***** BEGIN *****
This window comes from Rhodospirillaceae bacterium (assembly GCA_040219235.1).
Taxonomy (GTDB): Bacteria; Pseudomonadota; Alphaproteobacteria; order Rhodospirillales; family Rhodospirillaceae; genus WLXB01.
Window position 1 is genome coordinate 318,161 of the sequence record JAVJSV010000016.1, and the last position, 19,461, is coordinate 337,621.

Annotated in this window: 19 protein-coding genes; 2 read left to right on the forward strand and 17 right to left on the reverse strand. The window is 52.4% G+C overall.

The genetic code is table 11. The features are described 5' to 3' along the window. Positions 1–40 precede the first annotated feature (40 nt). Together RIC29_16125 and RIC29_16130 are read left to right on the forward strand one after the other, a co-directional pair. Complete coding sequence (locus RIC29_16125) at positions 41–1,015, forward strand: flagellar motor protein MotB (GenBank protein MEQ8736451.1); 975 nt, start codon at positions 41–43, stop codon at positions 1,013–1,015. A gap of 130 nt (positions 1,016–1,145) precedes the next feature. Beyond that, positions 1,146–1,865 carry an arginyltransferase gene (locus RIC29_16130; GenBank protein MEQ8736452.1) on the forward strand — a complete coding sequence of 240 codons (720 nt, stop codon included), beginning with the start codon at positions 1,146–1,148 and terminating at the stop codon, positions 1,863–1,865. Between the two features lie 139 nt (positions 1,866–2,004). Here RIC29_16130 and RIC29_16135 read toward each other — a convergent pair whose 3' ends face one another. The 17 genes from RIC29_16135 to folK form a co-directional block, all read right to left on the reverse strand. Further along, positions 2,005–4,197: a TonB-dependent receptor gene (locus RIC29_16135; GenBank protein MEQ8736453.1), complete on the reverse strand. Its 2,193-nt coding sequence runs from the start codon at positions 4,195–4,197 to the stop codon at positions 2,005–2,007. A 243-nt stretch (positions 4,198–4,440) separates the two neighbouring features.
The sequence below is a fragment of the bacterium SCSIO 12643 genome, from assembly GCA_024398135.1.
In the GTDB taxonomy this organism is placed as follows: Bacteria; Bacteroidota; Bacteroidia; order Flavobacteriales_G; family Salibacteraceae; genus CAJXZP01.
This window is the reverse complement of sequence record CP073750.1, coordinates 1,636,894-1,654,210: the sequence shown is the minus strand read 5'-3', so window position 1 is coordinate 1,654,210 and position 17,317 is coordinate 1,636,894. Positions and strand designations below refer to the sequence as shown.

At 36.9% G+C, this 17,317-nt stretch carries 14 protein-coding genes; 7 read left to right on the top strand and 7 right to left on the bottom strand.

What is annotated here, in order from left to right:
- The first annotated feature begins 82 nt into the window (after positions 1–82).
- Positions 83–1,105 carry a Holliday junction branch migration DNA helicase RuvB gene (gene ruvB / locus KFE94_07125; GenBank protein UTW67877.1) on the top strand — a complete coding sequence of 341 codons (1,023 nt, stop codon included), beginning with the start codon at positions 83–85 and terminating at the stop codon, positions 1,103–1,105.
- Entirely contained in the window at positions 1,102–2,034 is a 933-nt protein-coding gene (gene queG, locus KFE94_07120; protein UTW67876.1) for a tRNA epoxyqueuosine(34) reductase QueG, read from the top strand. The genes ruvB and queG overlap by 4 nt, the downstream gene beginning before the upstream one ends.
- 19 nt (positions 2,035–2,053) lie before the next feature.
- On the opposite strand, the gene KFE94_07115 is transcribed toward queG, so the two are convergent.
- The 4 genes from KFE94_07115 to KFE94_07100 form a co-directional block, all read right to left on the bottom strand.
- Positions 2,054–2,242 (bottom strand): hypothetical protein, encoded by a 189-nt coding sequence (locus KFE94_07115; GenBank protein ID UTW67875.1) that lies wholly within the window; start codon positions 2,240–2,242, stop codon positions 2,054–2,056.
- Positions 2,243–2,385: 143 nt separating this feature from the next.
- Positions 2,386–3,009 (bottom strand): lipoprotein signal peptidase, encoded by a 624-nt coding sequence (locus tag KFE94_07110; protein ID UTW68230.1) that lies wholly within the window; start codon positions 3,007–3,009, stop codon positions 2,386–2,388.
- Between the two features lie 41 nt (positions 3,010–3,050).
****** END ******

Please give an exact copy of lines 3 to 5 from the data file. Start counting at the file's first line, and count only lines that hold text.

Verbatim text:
Window position 1 is genome coordinate 318,161 of the sequence record JAVJSV010000016.1, and the last position, 19,461, is coordinate 337,621.

Annotated in this window: 19 protein-coding genes; 2 read left to right on the forward strand and 17 right to left on the reverse strand. The window is 52.4% G+C overall.

The genetic code is table 11. The features are described 5' to 3' along the window. Positions 1–40 precede the first annotated feature (40 nt). Together RIC29_16125 and RIC29_16130 are read left to right on the forward strand one after the other, a co-directional pair. Complete coding sequence (locus RIC29_16125) at positions 41–1,015, forward strand: flagellar motor protein MotB (GenBank protein MEQ8736451.1); 975 nt, start codon at positions 41–43, stop codon at positions 1,013–1,015. A gap of 130 nt (positions 1,016–1,145) precedes the next feature. Beyond that, positions 1,146–1,865 carry an arginyltransferase gene (locus RIC29_16130; GenBank protein MEQ8736452.1) on the forward strand — a complete coding sequence of 240 codons (720 nt, stop codon included), beginning with the start codon at positions 1,146–1,148 and terminating at the stop codon, positions 1,863–1,865. Between the two features lie 139 nt (positions 1,866–2,004). Here RIC29_16130 and RIC29_16135 read toward each other — a convergent pair whose 3' ends face one another. The 17 genes from RIC29_16135 to folK form a co-directional block, all read right to left on the reverse strand. Further along, positions 2,005–4,197: a TonB-dependent receptor gene (locus RIC29_16135; GenBank protein MEQ8736453.1), complete on the reverse strand. Its 2,193-nt coding sequence runs from the start codon at positions 4,195–4,197 to the stop codon at positions 2,005–2,007. A 243-nt stretch (positions 4,198–4,440) separates the two neighbouring features.